Trying New Things

Lake River-Columbia River-Lewis River

It's like I turned around and suddenly, out of nowhere, it's June. My life has been one in constant transition over the last six months: adjusting to a new schedule and finding my own inner balance with a new career that is as rewarding as it is demanding. I was just getting my feet under me at my previous job when an opportunity arose that I simply couldn't say no to. I realized the other day that between graduating school, passing my boards and having two jobs in five months, I have been in absolute flux, seemingly in a permanent orientation/adjustment mode, and my sleep and work schedule has been all over the board. I've been more than just a little outside of my comfort zone and wholly focused on work in way I have never been before. Which explains a little of why I've woefully neglected my trail (aka *me*) time.

Although I haven't been hiking since March (god, I cringe to write that), Andy and I have still been trying some new stuff...or, in other words, getting mildly obsessed with kayaking. It's an exploration of our world from a different view that we have been wanting to try for years, so with a little more time on our hands, we've been trying it out. We took a basic skills class from Alder Creek a couple of years ago, but decided to retake it recently with some good friends who are also interesting in seeing the world from a waterway perspective. All in all it was great fun, especially watching me try to Superman solo self-rescue myself back into the boat while the entire class got to look on (solo kayak rescue= not graceful). We've signed up for a three day, full immersion class in July, and will do some renting and social paddles in between. Boats are on the brain. For two self-confessed gear junkies, it's a bad thing to open up an entirely new sport of gear we don't have; I have a feeling the next couple of months are going to be mental gymnastics in self restraint.

We recently took out some boats for a day at the RidgefieldWildlife Refuge, a large area of creeks, lakes and interconnected sloughs north of Portland, off the Columbia River. We traveled up the Lake River near Bachelor Island, explored a wee, downfall-ridden creek, bobbed around like corks in the choppy Columbia and wandered a short ways up the Lewis River. Ospreys lined the waterways in abundance, nests perched high on towering deadfall and the ruins of old pilings. We watched a bald eagle defend its tree from other birds, aerial acrobatics like a fighter jet over the Columbia, winging back low over the water and directly overhead, eyeballing us with a superiority only predatory birds are capable of exhibiting. Fish popped out in front of us, either hunting insects or in surprise of our boats following their trajectory.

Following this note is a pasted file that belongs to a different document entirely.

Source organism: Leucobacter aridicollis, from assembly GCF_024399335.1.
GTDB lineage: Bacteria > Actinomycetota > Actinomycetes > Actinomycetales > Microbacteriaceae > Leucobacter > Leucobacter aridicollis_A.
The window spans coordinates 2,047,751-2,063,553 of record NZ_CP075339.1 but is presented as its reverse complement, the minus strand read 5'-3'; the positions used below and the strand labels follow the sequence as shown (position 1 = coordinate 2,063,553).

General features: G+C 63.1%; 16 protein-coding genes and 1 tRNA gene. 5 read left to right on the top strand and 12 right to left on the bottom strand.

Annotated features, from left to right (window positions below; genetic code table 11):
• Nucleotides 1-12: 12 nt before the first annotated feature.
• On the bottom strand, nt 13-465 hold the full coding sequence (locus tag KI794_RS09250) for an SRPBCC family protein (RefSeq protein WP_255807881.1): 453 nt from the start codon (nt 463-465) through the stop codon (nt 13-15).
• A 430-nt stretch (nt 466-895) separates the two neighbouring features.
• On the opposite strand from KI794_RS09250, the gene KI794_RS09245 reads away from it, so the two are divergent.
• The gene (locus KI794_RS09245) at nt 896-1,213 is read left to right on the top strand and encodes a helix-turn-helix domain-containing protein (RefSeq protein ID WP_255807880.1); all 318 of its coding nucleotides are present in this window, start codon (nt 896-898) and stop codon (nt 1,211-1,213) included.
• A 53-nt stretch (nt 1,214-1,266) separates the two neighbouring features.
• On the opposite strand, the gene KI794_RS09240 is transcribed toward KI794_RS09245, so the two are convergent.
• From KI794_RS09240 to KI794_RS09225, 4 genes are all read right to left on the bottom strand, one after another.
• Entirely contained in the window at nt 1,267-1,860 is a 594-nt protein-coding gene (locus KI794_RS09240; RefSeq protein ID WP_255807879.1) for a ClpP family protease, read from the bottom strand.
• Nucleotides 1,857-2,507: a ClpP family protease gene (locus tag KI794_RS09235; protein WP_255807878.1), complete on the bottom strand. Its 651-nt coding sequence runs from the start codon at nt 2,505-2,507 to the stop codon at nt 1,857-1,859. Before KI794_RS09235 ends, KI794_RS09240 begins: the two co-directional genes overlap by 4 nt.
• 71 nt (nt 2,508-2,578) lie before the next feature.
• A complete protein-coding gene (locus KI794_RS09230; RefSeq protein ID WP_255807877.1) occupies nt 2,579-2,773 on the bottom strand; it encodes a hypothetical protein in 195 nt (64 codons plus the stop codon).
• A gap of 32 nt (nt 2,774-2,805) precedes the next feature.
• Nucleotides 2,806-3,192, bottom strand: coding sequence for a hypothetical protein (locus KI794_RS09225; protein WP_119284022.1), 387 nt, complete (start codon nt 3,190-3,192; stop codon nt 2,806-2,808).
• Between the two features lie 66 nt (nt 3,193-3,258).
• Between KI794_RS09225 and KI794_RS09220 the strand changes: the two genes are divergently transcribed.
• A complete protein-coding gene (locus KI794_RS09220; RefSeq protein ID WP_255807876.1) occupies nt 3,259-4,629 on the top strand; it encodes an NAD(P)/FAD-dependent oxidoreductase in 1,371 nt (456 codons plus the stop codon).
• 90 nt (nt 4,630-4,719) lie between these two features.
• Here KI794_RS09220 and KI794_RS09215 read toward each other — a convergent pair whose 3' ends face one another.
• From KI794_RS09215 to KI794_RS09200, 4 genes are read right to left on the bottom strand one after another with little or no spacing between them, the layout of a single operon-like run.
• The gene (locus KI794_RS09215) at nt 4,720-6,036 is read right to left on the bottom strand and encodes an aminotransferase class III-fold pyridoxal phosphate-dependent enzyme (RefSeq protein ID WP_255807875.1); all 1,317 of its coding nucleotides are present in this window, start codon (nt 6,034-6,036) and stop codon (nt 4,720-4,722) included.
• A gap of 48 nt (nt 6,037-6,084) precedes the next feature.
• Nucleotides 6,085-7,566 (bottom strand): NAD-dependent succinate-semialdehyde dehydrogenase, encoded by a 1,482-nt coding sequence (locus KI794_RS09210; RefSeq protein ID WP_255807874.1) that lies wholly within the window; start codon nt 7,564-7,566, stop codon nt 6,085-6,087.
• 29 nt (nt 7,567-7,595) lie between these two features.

It's interesting learning a new activity again...I very much so know what I like with hiking, how to plan trips and looking at trails. But I forget how the first couple of hikes/trips/backpacks were almost complete disasters and that it took time to build to the *skill* (if you can call it that) level I'm at now. Andy and I are just beginning to explore the local paddling community, and we have no idea where to go or what we really like yet. Like snowshoeing, feeling like a bit of newb. However, once again, Portland offers a wealth of opportunity for exploration in the local area- this is Bridgetown (aka rivers everywhere) after all. I love where I live. 

this handicap spot has a Fred Flintstone thing going on :)

P&H makes lovely boats (Lake River and Bachelor Island)

where the Lake River meets the Columbia, Warrior Rock Light (Sauvie Island) a half-mile across the water


the path is thwarted by downfall

self-portraits in a kayak are tough to angle correctly


Justin Witt said...

Ha! You're in for it now. It's all downstream from here. Do you realize how much paddle-able water there is around where you live? Like, at least as many miles of it as there are trails...

Amanda said...

Great, another outdoor obsession, just what I need. :) When I finally get my butt down to Patagonia, you can teach me all the tricks of the trade.